Yet, the corrupt League of Cities is lobbying to ensure that the measures proposed in no way disrupt their Homeless Industrial Complex-gravy train.

What of the nine-year, $11 billion boondoggle of high-speed rail? Well, like our U.S. Congress with Ukraine, Newsom is not going to do anything to interrupt that money-laundering scheme either. Notice the use of the word “shifting,” and “reducing,” in the following portion of the May Revise, but not one word about “elimination.”

Transit—Shifting $555.1 million from General Fund to the Greenhouse Gas Reduction Fund above what was proposed in the Governor’s Budget, for a total of $1.3 billion in proposed fund shifts for transit. These fund shifts are not expected to have any program impact and the May Revision maintains the Formula Transit and Intercity Rail Capital Program ($4 billion) and the Zero Emission Transit Capital Program ($1.1 billion) funding levels. The May Revision also reduces $148 million not used for awarded projects from the Competitive Transit and Intercity Rail Capital Program and maintains 96 percent of the Competitive Transit and Intercity Rail Capital Program ($3.5 billion of the originally planned $3.65 billion). 

However, critical foster care programs, which actually change lives and produce results? Newsom has no time for that:

Foster Care Permanent Rate Structure—Including statutory language that would make the proposed foster care rate structure subject to a trigger-on, based on the availability of General Fund in spring 2026.

Same with youth mental health initiatives, which were all the rage when the state reopened after the pandemic mess. Somehow, California children’s mental health is no longer of critical concern:

Children and Youth Behavioral Health Initiative—A reduction of one-time $72.3 million General Fund in 2023-24, $348.6 million General Fund in 2024-25, and $5 million General Fund in 2025-26 for school-linked health partnerships and capacity grants for higher education institutions, behavioral health services and supports platform, evidence-based and community-defined grants, public education and change campaign, and youth suicide reporting and crisis response pilot.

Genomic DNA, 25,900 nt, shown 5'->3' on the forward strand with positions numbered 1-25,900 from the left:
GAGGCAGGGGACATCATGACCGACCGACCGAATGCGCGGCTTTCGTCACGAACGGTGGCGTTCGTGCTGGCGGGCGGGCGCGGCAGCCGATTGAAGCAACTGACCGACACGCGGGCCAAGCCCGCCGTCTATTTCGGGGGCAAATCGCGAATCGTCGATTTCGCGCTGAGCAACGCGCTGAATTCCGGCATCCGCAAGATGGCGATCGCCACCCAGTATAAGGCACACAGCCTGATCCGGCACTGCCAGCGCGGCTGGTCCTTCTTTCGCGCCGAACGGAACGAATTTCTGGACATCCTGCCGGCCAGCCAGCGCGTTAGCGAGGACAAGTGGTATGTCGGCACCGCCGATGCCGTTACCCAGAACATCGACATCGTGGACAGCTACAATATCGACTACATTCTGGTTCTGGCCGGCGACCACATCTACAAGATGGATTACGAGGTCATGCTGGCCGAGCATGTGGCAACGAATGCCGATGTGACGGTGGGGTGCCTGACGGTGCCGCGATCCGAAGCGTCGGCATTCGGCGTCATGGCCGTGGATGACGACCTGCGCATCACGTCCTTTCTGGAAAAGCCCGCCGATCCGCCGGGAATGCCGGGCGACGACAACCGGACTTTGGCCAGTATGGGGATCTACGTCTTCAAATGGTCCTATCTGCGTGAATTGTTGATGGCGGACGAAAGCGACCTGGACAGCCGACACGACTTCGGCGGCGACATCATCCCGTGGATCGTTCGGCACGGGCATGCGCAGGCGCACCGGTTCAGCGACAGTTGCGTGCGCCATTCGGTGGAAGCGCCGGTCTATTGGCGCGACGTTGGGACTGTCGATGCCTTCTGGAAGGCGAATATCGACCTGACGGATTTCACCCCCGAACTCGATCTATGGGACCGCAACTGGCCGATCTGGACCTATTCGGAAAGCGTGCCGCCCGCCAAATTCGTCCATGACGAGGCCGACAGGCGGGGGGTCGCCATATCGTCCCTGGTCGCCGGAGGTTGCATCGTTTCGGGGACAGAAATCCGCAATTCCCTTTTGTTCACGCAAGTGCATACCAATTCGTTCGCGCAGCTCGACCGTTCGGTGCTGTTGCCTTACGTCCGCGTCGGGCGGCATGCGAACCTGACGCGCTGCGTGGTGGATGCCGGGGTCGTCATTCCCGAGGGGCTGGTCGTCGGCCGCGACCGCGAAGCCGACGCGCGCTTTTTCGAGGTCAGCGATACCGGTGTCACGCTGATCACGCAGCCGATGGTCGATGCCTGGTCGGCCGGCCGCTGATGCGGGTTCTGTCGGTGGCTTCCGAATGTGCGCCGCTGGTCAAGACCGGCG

This is after First Partner Jennifer Siebel Newsom had the unmitigated gall to lecture tech companies on prioritizing the mental health of youth. Shorter: pay up, and since hubby is proposing all these cuts, Silicon Valley will be our failsafe.

Despite the record rains that have occurred in the state over the past couple of years—water that went straight into the Pacific Ocean because there has been no new storage capability within the state for over 30 years—Newsom plans to reduce any funding that would correct this: 

 Water Storage—Reducing $500 million one-time in 2025-26 to support water storage facilities. Proposition 1 of 2014 dedicated $2.7 billion for investments in water storage projects, and significant funding is still available for this purpose. 

Look up “tone deaf” in the dictionary, and you’ll find a picture of Gov. Hair Gel flashing his pearly whites. It will be how historians describe his management of the state–right after the word, “Disastrous.”

Assemblyman and Vice Chair of the Budget Committee Vince Fong had this to say about Newsom’s May Revise:

“California’s budget situation is a mess,” said Fong. “I have said repeatedly that budget gimmicks, cost shifts and more borrowing only creates more problems in the future.”

Some of the “gimmicks” include proposed withdrawals from state budget reserves, or “rainy day funds.” The Governor’s office has proposed dipping into the state’s $12.2 billion Budget Stabilization Account and another $900 million from the Safety Net Reserve. The $12.2 billion fund would be used over two years.

“Using budget reserves to prop up unsustainable spending is not only unwise,” said Fong, who is running in two concurrent elections, one to keep his seat in the Assembly, and another to replace outgoing Rep. Kevin McCarthy.

“It’s fiscally irresponsible.”

Newsom’s actions, rather than his words, exhibit the fact that he does not know the meaning of word “responsible,” and as he jets off to Italy to talk about his pet passion, it is obvious that he really does not care.